The nascent GPGPU computing world received another boost today with the commercial release of Jacket 1.0, a GPU engine for MATLAB. Jacket was developed by AccelerEyes, a two-year-old Atlanta-based startup that was founded by Georgia Tech grad John Melonakos, who also runs the company. AccelerEyes aims to tap into the enormous user base of engineers and scientists currently using MATLAB, but who would like to take advantage of the latest GPU hardware to accelerate computing and visualization.
In a nutshell, Jacket allows developers to program GPUs in workstations, PCs and embedded systems using MATLAB’s M language. The Jacket runtime manages all CPU-GPU memory transfers, kernel configurations and execution launches behind the scenes. The GPU computing engine is built atop CUDA, NVIDIA’s GPU programming environment, so for the time being only CUDA-capable NVIDIA GPUs are supported.
A Graphics Toolbox package is included to provide integrated visualization, offering the capabilities of OpenGL in MATLAB’s interpretive programming environment. Since the Toolbox is also GPU-based, it allows the program to take advantage of GPU-side computational results already stored on the graphics card memory.
Some MATLAB code modification is necessary in order to take advantage of Jacket’s GPU smarts. But the changes are relatively simple. Jacket has introduced a single precision GPU data type (double precision not yet supported) so that array data can be cast as GPU objects. Using the GPU data type, Jacket overloads CPU-based MATLAB function with CUDA-based functions and provides transparent execution on the graphics processor.
Jacket has been in beta for seven months, during which AccelerEyes has continued to refine the software. Version 1.0 includes a number of bug fixes and enhancements, but the biggest change is the addition of a MATLAB GPU-for-loop (gfor).
Melonakos characterized the gfor as essentially a MATLAB parallel for-loop (parfor) for GPUs. But instead of distributing the loop calculations across multiple CPUs/cores (typically across a cluster) as is done with parfor, the gfor uses the hundreds of cores within a graphics processor to implement the parallelism. In the beta version of Jacket, users could operate on GPU data types in a regular for-loop, but the individual iterations were performed sequentially on the GPU. The gfor transforms the iterations into a data-parallel calculation, and the entire loop is executed on the GPU. Like parfor, gfor is restricted to loop blocks without data dependencies, but the loop itself is accomplished under a single CPU thread.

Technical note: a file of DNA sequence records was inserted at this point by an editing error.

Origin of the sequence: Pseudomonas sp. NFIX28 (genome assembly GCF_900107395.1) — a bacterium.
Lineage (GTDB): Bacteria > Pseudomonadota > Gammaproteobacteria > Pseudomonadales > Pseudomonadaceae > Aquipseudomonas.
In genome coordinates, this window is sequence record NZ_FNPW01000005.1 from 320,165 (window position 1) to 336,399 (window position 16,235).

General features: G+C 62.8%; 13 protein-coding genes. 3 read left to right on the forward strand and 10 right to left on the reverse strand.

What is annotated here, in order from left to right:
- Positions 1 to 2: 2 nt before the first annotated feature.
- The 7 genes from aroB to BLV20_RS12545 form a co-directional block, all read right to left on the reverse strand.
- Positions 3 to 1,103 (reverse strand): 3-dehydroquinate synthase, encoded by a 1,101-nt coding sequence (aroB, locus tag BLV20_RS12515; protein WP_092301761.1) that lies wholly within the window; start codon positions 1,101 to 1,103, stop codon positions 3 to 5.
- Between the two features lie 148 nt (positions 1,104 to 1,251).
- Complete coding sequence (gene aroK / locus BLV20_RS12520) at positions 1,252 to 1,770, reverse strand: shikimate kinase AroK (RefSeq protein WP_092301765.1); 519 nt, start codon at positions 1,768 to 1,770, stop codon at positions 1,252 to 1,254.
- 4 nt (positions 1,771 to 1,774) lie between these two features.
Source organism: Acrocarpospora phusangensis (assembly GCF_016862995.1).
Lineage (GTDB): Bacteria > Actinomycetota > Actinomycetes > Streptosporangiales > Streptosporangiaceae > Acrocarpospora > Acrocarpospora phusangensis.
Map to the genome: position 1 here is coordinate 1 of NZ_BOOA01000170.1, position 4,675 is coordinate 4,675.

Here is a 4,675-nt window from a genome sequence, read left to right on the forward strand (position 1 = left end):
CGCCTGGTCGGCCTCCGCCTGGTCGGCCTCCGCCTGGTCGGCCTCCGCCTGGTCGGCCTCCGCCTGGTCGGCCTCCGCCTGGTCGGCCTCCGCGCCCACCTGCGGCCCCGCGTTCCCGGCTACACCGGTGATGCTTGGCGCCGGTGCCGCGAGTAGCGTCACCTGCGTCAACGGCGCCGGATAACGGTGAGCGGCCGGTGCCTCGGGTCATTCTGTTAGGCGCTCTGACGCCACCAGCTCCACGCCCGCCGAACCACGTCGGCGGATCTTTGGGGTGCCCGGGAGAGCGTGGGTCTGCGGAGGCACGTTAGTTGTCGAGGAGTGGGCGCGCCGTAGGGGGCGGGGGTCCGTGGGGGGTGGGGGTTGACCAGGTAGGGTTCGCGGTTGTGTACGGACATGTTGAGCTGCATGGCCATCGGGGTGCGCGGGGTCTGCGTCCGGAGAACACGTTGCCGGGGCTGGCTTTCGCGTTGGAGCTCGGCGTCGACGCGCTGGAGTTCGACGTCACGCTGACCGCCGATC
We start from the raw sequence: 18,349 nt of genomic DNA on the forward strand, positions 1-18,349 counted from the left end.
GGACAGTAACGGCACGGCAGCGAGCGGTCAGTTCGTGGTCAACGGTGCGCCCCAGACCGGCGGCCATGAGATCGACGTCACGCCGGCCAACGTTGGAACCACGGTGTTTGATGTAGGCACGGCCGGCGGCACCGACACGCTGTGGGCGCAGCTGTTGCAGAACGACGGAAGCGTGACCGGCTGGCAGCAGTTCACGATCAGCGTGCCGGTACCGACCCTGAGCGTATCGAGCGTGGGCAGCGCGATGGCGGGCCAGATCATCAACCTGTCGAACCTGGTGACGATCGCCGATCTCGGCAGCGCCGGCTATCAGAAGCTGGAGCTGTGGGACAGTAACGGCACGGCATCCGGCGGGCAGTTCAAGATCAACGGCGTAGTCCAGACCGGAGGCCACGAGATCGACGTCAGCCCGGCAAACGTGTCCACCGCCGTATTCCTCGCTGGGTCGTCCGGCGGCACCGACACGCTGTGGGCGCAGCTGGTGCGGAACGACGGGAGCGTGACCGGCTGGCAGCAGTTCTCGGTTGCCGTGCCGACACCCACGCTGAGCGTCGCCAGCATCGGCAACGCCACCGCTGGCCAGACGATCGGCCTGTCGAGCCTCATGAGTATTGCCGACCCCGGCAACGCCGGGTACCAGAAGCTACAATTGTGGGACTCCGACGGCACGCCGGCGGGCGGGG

Jacket beta users ran the gamut from biotech/medical and aerospace/defense to electronics to financial services, with smaller numbers of users in the communications, automotive and energy industries. According to Melonakos, thousands of users took part in the beta program with at least half of them outside the U.S. “It’s very popular in Europe, India, China, Japan, Brazil and Russia,” he says.
AccelerEyes seems to have uncovered a unique niche in the defense community, where MATLAB is used for prototyping applications that are later deployed using C/C++ or some other language. Applications like signal processing and geo-location are especially suitable for hardware acceleration, but getting MATLAB code to run on non-CPU architectures has presented a big obstacle. “People are sick and tired of converting MATLAB to C code or FPGA [code] or some other code to actually get it in a deployable environment,” says Melonakos. “This basically gives them the ability to get the acceleration directly in MATLAB that they would need to deploy, without having to do a manual port of the code to a different language.”
Licenses are priced according to customer type. A basic Jacket license runs $1,900 for Individual/Commercial, $1,500 for Government/Research, $500 for Academic and $100 for Student. All licenses are perpetual and come with one year of free upgrades and support. A basic license for Jacket enables you to access up to two GPUs — typically one Tesla GPU for computation and one Quadro GPU for visualization using the Graphics Toolbox.
If you have a new Tesla workstation with up to four GPUs and you want to run Jacket on them, AccelerEyes charges an incremental fee for a third GPU, and a smaller fee for the fourth one. Even though you can access more than one GPU, Jacket currently doesn’t deal with multiple GPUs within a single MATLAB session, although this capability is under development. For now, you need to run one instance of MATLAB per GPU.
But the biggest limitation is that the software only works with NVIDIA hardware — a result of the relative maturity of the CUDA software platform versus AMD’s Brook+ and the recently defined OpenCL. As hardware vendors like AMD, Intel and NVIDIA start to support the open platform OpenCL framework, it should be possible for AccelerEyes to create a hardware-agnostic implementation of Jacket. In that case, users would be able to execute Jacket-MATLAB applications on NVIDIA and ATI GPUs, as well as Intel’s upcoming Larrabee processors.